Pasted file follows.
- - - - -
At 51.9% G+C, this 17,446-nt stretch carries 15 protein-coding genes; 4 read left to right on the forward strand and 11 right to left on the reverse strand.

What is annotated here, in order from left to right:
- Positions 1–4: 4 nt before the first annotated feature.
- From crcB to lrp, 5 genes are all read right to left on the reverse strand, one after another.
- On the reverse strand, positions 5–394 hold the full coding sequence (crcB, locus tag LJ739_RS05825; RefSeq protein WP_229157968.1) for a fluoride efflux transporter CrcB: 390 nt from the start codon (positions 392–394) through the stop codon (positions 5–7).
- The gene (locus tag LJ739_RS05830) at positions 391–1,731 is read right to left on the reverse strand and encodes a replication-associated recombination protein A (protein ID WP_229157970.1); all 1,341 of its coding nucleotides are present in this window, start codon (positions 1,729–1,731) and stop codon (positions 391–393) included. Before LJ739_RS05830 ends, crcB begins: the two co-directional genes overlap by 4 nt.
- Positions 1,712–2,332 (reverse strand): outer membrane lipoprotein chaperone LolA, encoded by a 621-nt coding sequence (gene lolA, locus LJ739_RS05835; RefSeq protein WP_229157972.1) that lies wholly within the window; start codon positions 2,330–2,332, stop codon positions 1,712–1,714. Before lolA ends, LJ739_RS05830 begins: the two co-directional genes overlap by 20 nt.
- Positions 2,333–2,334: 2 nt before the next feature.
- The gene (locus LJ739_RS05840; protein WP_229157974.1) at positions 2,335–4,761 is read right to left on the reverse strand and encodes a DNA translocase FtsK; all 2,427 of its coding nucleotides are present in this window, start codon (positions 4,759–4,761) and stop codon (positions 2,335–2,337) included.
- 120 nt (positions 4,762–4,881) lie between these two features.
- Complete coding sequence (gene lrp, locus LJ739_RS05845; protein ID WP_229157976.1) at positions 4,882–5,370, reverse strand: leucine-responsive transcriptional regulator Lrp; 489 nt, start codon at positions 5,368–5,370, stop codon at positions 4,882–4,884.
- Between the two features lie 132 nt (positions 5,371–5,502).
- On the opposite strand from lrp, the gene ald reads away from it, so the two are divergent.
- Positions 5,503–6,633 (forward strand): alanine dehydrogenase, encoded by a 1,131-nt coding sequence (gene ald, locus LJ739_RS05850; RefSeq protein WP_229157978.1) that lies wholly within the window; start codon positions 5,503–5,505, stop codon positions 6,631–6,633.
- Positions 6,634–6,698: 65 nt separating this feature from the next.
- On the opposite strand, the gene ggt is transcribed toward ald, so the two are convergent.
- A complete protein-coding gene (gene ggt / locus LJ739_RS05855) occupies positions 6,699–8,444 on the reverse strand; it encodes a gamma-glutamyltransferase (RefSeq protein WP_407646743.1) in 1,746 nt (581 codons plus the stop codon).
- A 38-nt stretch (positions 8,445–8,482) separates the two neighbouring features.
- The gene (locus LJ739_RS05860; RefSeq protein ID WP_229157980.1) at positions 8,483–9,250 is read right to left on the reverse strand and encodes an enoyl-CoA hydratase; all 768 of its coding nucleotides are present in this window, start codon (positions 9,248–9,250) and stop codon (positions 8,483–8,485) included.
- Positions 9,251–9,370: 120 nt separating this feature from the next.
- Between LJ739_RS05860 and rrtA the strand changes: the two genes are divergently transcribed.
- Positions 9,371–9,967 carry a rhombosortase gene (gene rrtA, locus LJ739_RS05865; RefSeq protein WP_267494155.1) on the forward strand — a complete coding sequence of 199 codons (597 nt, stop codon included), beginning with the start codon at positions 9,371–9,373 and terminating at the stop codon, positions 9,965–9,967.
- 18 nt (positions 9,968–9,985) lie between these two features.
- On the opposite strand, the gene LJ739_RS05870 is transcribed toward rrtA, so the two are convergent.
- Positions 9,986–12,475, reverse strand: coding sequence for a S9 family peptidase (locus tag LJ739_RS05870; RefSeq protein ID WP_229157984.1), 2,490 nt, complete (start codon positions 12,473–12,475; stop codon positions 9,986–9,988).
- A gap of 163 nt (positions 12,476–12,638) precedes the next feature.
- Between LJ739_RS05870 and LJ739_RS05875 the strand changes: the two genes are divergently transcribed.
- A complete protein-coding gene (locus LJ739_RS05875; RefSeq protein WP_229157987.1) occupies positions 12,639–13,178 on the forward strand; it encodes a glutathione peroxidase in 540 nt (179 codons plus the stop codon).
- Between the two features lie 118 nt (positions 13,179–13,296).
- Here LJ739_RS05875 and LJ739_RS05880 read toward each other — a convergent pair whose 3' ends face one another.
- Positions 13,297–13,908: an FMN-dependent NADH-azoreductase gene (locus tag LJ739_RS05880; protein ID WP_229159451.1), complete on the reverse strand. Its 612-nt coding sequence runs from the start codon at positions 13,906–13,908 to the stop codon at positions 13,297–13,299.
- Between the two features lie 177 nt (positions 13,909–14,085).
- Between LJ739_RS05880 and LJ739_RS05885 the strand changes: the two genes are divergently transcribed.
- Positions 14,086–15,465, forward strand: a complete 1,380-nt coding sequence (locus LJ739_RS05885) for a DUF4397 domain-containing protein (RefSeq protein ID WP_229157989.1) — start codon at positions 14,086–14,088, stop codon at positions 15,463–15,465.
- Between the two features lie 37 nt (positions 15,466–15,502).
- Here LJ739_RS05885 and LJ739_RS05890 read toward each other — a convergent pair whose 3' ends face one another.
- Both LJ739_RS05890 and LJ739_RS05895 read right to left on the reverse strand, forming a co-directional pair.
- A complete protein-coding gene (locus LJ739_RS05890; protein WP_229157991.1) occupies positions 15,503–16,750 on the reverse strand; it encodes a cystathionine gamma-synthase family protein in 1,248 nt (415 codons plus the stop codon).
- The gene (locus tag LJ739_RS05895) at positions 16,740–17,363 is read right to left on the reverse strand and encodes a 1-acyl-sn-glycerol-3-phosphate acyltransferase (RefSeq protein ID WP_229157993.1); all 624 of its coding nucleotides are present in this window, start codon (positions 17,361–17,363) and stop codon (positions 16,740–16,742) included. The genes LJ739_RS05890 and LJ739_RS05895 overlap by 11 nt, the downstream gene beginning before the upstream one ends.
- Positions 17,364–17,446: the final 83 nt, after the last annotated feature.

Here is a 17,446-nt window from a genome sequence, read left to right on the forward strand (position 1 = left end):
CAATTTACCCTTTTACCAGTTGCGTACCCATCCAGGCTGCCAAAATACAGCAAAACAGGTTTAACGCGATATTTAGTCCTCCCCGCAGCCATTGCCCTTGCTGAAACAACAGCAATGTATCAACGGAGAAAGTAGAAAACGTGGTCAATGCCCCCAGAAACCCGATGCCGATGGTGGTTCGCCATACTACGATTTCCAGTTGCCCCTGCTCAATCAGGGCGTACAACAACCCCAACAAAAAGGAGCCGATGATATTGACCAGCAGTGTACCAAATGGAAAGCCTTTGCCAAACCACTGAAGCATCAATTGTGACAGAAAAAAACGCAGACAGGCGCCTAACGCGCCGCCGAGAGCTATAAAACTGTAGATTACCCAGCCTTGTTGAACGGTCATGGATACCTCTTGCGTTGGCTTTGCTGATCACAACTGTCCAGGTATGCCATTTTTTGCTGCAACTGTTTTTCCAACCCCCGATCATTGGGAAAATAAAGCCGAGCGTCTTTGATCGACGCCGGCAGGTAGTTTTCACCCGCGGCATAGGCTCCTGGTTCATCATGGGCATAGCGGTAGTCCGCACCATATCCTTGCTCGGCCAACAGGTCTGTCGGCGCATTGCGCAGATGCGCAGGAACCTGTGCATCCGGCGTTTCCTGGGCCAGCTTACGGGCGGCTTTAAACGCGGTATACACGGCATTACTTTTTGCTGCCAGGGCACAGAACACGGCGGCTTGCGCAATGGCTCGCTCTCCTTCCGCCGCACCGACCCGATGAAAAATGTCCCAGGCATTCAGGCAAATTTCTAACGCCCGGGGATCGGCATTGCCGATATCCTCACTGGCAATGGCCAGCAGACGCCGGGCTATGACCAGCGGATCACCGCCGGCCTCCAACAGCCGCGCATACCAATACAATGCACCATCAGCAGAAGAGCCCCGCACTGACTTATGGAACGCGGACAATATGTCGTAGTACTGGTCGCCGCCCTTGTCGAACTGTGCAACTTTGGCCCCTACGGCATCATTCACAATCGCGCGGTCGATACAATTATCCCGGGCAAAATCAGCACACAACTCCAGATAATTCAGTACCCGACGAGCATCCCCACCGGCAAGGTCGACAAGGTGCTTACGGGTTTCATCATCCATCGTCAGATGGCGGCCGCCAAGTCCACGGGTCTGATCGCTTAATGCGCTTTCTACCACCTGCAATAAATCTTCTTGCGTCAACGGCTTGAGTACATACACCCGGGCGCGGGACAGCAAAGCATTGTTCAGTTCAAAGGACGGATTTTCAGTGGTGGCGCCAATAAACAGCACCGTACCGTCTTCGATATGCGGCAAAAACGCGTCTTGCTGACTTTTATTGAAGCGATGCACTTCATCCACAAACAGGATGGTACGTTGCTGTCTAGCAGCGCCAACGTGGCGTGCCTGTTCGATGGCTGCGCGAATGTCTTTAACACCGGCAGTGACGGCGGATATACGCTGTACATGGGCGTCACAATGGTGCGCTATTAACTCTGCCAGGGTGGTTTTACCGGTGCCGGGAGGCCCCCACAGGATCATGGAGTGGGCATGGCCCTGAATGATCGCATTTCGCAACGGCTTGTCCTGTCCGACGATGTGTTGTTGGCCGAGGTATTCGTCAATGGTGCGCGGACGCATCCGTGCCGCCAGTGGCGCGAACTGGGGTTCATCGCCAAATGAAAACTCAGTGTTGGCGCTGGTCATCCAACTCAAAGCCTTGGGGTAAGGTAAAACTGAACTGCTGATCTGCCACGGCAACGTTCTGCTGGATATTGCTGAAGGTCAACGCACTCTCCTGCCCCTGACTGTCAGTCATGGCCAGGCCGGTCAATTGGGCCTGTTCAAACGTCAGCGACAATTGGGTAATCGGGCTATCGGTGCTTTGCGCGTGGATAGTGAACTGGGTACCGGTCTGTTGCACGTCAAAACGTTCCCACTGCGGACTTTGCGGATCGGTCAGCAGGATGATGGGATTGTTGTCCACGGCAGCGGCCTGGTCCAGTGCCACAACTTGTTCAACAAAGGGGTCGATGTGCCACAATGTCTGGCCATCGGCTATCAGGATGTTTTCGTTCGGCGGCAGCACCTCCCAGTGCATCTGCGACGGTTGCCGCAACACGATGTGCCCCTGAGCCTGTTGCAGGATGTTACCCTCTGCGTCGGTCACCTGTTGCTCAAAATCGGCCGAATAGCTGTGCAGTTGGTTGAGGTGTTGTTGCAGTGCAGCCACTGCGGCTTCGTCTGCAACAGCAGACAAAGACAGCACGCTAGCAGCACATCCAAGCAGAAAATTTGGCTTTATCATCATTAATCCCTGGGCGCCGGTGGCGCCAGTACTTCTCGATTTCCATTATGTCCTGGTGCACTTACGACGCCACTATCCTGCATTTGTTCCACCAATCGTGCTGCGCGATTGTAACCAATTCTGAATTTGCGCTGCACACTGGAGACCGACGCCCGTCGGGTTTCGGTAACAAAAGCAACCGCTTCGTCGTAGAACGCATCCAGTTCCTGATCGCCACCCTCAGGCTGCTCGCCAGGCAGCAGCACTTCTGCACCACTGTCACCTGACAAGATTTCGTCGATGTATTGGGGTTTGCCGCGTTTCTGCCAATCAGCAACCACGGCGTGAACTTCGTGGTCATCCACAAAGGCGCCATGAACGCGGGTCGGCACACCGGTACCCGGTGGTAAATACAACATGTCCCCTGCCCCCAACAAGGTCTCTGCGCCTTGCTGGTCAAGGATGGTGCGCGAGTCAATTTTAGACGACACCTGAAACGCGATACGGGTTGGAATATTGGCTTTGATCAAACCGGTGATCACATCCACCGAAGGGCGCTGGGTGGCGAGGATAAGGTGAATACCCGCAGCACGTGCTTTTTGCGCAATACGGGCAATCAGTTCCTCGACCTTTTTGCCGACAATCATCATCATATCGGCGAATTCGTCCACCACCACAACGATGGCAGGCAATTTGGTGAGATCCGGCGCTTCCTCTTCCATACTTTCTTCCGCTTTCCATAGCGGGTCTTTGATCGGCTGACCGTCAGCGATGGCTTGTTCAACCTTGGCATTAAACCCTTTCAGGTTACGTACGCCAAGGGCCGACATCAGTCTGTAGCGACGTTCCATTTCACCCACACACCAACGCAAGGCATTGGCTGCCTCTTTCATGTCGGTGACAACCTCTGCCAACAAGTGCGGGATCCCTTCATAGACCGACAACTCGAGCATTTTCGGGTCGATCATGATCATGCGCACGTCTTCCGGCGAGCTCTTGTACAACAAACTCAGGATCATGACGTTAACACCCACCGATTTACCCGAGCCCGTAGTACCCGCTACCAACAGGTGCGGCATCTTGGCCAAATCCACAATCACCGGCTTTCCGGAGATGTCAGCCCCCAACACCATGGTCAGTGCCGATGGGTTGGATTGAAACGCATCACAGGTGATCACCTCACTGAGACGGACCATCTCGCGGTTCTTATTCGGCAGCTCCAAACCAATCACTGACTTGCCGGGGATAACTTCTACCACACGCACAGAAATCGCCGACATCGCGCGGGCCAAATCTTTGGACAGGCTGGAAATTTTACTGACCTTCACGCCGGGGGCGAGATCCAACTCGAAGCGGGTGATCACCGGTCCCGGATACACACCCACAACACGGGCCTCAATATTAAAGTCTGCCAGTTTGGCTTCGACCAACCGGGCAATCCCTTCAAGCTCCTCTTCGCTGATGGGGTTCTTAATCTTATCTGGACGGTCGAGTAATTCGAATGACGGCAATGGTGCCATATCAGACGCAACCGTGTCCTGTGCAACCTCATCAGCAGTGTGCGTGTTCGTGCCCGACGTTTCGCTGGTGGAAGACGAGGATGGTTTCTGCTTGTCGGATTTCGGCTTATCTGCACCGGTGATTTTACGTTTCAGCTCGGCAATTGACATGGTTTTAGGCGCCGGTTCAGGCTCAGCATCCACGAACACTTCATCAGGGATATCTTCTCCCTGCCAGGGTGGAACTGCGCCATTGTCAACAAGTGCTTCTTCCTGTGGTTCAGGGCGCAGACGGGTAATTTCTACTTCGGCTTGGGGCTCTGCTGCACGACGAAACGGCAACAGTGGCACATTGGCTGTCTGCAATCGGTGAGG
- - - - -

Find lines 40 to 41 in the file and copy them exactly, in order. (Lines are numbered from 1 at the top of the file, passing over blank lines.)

- Positions 17,364–17,446: the final 83 nt, after the last annotated feature.

Here is a 17,446-nt window from a genome sequence, read left to right on the forward strand (position 1 = left end):